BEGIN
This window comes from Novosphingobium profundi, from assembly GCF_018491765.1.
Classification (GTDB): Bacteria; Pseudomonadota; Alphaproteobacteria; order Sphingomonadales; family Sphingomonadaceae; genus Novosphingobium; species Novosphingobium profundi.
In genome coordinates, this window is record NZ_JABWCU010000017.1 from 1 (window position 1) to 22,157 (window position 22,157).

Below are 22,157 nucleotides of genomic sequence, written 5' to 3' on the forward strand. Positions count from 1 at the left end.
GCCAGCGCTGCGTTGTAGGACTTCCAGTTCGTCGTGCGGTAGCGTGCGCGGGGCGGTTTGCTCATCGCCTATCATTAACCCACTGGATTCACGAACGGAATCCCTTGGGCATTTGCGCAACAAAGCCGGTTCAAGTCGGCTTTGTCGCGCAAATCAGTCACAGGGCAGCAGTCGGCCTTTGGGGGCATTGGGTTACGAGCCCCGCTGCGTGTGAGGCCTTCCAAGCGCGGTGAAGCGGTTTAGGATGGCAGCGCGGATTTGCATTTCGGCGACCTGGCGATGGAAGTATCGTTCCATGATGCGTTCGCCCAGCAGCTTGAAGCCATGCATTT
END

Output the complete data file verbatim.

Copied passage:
This window comes from Novosphingobium profundi, from assembly GCF_018491765.1.
Classification (GTDB): Bacteria; Pseudomonadota; Alphaproteobacteria; order Sphingomonadales; family Sphingomonadaceae; genus Novosphingobium; species Novosphingobium profundi.
In genome coordinates, this window is record NZ_JABWCU010000017.1 from 1 (window position 1) to 22,157 (window position 22,157).

Below are 22,157 nucleotides of genomic sequence, written 5' to 3' on the forward strand. Positions count from 1 at the left end.
GCCAGCGCTGCGTTGTAGGACTTCCAGTTCGTCGTGCGGTAGCGTGCGCGGGGCGGTTTGCTCATCGCCTATCATTAACCCACTGGATTCACGAACGGAATCCCTTGGGCATTTGCGCAACAAAGCCGGTTCAAGTCGGCTTTGTCGCGCAAATCAGTCACAGGGCAGCAGTCGGCCTTTGGGGGCATTGGGTTACGAGCCCCGCTGCGTGTGAGGCCTTCCAAGCGCGGTGAAGCGGTTTAGGATGGCAGCGCGGATTTGCATTTCGGCGACCTGGCGATGGAAGTATCGTTCCATGATGCGTTCGCCCAGCAGCTTGAAGCCATGCATTT